The dark turned everything cold again. She’s shivering in the Plymouth, shaking through shirt layers and the puffer coat she stole from her brother before he left for Afghanistan. The heater rages like a sermon, blowing a brimstone stink that coaxes something wet and hellish up from her tummy. She gags and grips the cracked dash.
She nods, hopes the grimace looks like a smile.
It doesn’t it. “I can turn it off.”
“Better’n cold,” she says. “Gives me headache.”
“Nothing to take.”
She shrugs. The nothing stays down, but now she’s hot.
“If we had just the thirty five.”
She slams the vents closed. “Your aunt shouldn’t have to go back.”
“I know.” He picks at his face. “She’s took it for years.”
“Fuck the co-pay.” She kills the heater.
The Plymouth shakes as the engine quiets. “Yeah, fuck it.”
“What you want to do?” She asks, hoping he’ll say something that’ll make it better. Something he’s known all along, but hasn’t said because he’s been waiting for her.
“There’s nothing to do.”
“Gas stations open.” She points through the fogging windshield.
His face begins to bleed. “It’s always open,” he tells her, still picking.
“Let’s go in,” she says. “I need to get out of here.”
He doesn’t answer. He just keeps scratching and watching everything fade. The sound of his fingers scrapping dry skin, the jagged nail worrying the spot on his face, the slow trickle, it’s all so loud—
“I gotta go.”
He grabs her arm. “Stay in the car.”
All of her twists. “Why? I want to go in. Don’t feel good. I’m fucking cold—hot. I don’t feel good. My head hurts and I want a fucking candy bar. I want a Kit-Kat.”
“You don’t got any money.” He’s still staring even though the gas station is gone.
“Enough for a Kit-Kat.”
“No,” he says, letting her go.
Puffy-lipped and big-eyed, she pouts in the seat hoping it’ll work this time, hoping for the apology she’s been waiting on someone to give her since she was little. It never came before and doesn’t now.
He reaches under the seat. Cans roll. MacDonald wrappers crinkle.
“What’re you doing?”
In the darkening, she doesn’t know what he’s holding until he says, “Getting money.”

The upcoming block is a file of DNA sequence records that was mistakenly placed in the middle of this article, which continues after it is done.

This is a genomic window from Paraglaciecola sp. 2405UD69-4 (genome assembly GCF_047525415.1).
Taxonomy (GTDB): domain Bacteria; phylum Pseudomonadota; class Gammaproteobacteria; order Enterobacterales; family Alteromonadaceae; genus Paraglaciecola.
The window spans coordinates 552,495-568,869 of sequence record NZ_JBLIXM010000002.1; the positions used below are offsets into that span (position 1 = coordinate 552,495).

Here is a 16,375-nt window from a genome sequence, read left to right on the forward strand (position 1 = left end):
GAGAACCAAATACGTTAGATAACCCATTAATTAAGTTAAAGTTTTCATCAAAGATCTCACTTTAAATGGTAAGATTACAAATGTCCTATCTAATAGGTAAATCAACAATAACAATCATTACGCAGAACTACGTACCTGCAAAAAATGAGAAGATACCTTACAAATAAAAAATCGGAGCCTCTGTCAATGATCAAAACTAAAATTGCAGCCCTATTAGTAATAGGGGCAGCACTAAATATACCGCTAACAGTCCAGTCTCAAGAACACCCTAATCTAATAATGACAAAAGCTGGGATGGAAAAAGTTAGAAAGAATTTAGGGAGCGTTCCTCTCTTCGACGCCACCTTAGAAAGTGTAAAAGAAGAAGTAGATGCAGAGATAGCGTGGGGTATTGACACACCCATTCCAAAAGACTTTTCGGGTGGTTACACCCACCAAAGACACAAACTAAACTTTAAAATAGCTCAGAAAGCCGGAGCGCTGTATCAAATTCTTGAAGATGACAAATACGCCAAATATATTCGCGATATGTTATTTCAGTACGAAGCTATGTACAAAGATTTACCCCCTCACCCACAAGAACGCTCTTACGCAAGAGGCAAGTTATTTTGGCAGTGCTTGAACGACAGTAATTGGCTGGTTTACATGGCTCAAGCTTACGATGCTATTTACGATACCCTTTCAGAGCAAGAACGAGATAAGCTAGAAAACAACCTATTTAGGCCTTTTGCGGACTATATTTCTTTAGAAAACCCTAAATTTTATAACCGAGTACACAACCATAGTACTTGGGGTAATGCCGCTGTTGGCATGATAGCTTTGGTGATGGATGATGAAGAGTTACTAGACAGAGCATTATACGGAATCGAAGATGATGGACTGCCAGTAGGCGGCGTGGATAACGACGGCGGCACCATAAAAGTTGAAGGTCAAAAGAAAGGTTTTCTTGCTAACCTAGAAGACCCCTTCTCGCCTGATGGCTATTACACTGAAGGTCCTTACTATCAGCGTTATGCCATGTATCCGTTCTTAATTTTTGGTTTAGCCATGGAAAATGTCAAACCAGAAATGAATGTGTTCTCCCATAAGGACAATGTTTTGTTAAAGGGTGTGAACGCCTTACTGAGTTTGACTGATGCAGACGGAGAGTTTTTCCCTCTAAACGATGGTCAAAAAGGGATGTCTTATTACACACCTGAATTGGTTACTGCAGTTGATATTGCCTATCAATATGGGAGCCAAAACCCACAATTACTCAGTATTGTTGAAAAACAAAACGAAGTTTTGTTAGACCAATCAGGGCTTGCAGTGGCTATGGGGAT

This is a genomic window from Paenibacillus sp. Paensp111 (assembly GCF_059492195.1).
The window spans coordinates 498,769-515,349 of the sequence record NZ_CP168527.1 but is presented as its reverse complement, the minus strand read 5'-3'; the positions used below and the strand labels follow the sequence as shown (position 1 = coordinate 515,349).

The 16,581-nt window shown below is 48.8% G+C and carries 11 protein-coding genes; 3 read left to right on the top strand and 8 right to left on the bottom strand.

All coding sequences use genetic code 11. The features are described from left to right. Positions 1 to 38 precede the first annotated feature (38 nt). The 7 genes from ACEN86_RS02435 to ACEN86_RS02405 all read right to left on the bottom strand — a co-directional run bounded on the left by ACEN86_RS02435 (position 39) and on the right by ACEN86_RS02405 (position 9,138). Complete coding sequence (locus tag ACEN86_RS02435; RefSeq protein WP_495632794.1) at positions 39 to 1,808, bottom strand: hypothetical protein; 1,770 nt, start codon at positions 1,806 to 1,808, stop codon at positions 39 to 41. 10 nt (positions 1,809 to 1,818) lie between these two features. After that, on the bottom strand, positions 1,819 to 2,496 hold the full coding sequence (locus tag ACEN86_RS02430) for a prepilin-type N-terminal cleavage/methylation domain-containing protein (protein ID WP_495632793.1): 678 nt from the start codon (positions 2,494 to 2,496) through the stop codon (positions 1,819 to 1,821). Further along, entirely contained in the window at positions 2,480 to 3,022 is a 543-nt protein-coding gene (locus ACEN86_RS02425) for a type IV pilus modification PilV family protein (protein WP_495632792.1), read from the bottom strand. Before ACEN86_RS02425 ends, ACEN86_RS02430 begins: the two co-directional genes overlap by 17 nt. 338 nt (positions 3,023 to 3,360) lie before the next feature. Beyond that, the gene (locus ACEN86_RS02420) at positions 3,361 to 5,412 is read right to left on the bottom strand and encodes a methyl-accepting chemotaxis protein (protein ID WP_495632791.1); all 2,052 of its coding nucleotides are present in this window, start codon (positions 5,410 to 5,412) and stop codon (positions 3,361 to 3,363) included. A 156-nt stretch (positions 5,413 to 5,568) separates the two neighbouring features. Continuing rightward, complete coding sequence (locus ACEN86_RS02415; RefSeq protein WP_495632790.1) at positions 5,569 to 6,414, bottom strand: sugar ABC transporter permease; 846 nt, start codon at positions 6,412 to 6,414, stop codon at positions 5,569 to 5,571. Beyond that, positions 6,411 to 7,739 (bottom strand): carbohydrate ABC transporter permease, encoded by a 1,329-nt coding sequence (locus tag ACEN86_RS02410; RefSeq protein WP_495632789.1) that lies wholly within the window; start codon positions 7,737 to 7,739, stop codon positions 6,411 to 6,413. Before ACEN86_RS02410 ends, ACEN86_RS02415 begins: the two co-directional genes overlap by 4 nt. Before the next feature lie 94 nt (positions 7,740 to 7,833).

He taps the .38 against the door. “Why not?”
“They know us. Lizzie works here. We’re friends. We’ve got math together. She tells everybody everything. The only thing she keeps shut worse than her mouth is her legs.”
“What do we do? Huh? What? I need it…you need…just to get through.”
She watches him chew a flap of skin in the corner of his mouth. “You’ve got that interview.”
“I can’t go like this. I can’t,” he says and she touches his wrist. He looks at her from under long lashes she wishes were hers, his blue eyes vacant enough that she fills the emptiness.
“Just give me a minute, k?”
She turns, wanting to look out the window, but can’t. Her eyes start to tear and she reaches a thin finger to the glass. Her pink nails stab twice and arc once until the window smiles.
A shiny F350 rumbles into the space next to them. Through the smile she sees a tall man step boots first from the cab. “He’ll give us thirty five dollars,” she says to the smiley face. “He likes me.”
“How much does he like you,” he asks.
“A lot—he was nice. He used to work with my dad.”
“He like you enough for fifty?”
She smiles back at the window. “If I—do that thing.”
“Yeah, he’d like that.” She hears the gun slide back under the seat. “And it’s just a thing.”
The smile is slowly disappearing. “Right, it’s just a thing,” she says before it vanishes.
“That’s right and it’s not like our thing.”
“No,” he tells her, starting the car.
She opens the door. “I’ll call you.”
“I’ll be waiting.”
She climbs out and waits by the truck as he pulls away. She waves as he rounds the pumps, but he doesn’t see. Neither does the smile.